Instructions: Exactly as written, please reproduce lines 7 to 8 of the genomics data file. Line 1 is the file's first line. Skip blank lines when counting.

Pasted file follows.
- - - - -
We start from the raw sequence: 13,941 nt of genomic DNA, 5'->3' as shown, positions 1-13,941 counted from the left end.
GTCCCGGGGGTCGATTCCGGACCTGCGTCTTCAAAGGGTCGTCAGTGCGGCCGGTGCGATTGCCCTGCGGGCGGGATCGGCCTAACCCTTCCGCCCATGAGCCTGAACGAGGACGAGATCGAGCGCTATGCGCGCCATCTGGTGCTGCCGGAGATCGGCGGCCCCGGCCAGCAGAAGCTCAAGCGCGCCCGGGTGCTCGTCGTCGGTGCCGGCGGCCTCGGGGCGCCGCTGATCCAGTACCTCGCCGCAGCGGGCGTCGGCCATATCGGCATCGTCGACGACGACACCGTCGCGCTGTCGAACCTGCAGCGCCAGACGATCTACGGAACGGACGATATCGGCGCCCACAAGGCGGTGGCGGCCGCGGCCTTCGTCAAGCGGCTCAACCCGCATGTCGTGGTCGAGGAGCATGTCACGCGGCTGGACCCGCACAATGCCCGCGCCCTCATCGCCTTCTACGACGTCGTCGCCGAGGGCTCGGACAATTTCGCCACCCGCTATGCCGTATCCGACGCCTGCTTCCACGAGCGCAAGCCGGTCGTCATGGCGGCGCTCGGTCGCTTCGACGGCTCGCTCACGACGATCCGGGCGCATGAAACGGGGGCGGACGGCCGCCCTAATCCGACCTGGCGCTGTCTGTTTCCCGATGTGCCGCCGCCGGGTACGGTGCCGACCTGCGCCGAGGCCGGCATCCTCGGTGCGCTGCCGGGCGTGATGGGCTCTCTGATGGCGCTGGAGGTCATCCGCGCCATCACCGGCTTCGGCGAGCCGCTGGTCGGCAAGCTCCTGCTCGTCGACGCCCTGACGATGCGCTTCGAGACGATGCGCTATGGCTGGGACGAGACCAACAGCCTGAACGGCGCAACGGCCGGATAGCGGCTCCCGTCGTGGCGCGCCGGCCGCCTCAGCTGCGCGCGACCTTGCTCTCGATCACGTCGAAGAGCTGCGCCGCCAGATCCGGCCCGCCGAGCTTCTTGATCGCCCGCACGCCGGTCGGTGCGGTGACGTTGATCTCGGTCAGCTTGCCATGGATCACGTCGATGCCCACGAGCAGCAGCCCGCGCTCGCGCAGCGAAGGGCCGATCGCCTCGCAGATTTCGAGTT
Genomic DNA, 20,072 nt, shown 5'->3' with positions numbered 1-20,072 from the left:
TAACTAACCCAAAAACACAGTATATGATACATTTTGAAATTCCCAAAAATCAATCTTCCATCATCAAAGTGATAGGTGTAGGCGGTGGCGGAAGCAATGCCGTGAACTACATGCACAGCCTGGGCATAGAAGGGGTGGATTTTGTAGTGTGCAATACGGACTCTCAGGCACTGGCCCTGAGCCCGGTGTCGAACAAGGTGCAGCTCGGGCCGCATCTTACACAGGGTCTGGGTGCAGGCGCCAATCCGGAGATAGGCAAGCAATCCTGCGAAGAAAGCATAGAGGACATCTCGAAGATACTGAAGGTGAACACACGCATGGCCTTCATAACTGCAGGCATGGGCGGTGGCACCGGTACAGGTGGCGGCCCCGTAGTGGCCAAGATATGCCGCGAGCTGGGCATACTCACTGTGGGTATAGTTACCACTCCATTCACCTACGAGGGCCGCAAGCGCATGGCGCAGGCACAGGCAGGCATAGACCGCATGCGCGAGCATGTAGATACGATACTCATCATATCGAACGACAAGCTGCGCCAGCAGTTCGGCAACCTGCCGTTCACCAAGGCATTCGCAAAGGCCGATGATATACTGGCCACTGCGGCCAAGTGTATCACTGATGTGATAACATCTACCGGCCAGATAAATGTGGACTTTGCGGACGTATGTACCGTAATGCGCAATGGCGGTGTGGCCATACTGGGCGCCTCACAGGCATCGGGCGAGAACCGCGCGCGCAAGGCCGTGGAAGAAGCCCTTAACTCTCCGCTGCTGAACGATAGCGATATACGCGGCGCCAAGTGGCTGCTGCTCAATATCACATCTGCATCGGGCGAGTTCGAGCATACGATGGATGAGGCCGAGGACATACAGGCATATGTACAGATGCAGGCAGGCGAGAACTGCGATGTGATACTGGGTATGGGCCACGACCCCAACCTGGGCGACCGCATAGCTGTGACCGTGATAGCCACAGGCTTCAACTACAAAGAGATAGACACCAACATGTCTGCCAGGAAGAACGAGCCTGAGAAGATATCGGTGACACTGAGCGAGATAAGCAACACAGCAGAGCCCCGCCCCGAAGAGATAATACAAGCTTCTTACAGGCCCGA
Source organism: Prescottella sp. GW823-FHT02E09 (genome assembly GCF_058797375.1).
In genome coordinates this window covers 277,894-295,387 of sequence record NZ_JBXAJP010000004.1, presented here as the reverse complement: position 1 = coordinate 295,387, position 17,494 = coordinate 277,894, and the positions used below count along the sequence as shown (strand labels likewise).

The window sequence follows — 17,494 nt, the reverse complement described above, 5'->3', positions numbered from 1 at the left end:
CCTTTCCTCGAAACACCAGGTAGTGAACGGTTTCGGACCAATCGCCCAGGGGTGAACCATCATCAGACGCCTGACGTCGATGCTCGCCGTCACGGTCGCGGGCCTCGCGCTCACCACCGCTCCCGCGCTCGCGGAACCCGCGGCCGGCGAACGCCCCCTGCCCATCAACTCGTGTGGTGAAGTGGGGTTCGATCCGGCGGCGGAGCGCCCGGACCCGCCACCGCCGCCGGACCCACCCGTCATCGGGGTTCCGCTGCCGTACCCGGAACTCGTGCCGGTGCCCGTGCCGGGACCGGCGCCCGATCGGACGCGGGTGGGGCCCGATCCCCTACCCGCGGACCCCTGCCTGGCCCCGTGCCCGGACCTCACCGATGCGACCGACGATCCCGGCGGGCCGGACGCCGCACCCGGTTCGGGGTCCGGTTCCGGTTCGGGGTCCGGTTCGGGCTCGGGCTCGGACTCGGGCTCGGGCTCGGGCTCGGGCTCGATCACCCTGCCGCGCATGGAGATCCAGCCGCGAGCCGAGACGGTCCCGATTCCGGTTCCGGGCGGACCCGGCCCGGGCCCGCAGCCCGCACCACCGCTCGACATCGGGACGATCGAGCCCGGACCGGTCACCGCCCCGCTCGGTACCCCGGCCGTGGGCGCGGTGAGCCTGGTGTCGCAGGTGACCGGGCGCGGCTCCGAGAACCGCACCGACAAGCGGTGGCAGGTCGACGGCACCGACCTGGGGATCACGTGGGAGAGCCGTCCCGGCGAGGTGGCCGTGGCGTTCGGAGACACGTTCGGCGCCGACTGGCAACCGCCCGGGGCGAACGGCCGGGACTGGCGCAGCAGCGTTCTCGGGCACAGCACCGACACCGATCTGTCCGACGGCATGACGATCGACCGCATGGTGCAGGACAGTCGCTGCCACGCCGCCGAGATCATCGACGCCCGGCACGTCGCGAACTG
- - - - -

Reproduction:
The window sequence follows — 17,494 nt, the reverse complement described above, 5'->3', positions numbered from 1 at the left end:
CCTTTCCTCGAAACACCAGGTAGTGAACGGTTTCGGACCAATCGCCCAGGGGTGAACCATCATCAGACGCCTGACGTCGATGCTCGCCGTCACGGTCGCGGGCCTCGCGCTCACCACCGCTCCCGCGCTCGCGGAACCCGCGGCCGGCGAACGCCCCCTGCCCATCAACTCGTGTGGTGAAGTGGGGTTCGATCCGGCGGCGGAGCGCCCGGACCCGCCACCGCCGCCGGACCCACCCGTCATCGGGGTTCCGCTGCCGTACCCGGAACTCGTGCCGGTGCCCGTGCCGGGACCGGCGCCCGATCGGACGCGGGTGGGGCCCGATCCCCTACCCGCGGACCCCTGCCTGGCCCCGTGCCCGGACCTCACCGATGCGACCGACGATCCCGGCGGGCCGGACGCCGCACCCGGTTCGGGGTCCGGTTCCGGTTCGGGGTCCGGTTCGGGCTCGGGCTCGGACTCGGGCTCGGGCTCGGGCTCGGGCTCGATCACCCTGCCGCGCATGGAGATCCAGCCGCGAGCCGAGACGGTCCCGATTCCGGTTCCGGGCGGACCCGGCCCGGGCCCGCAGCCCGCACCACCGCTCGACATCGGGACGATCGAGCCCGGACCGGTCACCGCCCCGCTCGGTACCCCGGCCGTGGGCGCGGTGAGCCTGGTGTCGCAGGTGACCGGGCGCGGCTCCGAGAACCGCACCGACAAGCGGTGGCAGGTCGACGGCACCGACCTGGGGATCACGTGGGAGAGCCGTCCCGGCGAGGTGGCCGTGGCGTTCGGAGACACGTTCGGCGCCGACTGGCAACCGCCCGGGGCGAACGGCCGGGACTGGCGCAGCAGCGTTCTCGGGCACAGCACCGACACCGATCTGTCCGACGGCATGACGATCGACCGCATGGTGCAGGACAGTCGCTGCCACGCCGCCGAGATCATCGACGCCCGGCACGTCGCGAACTG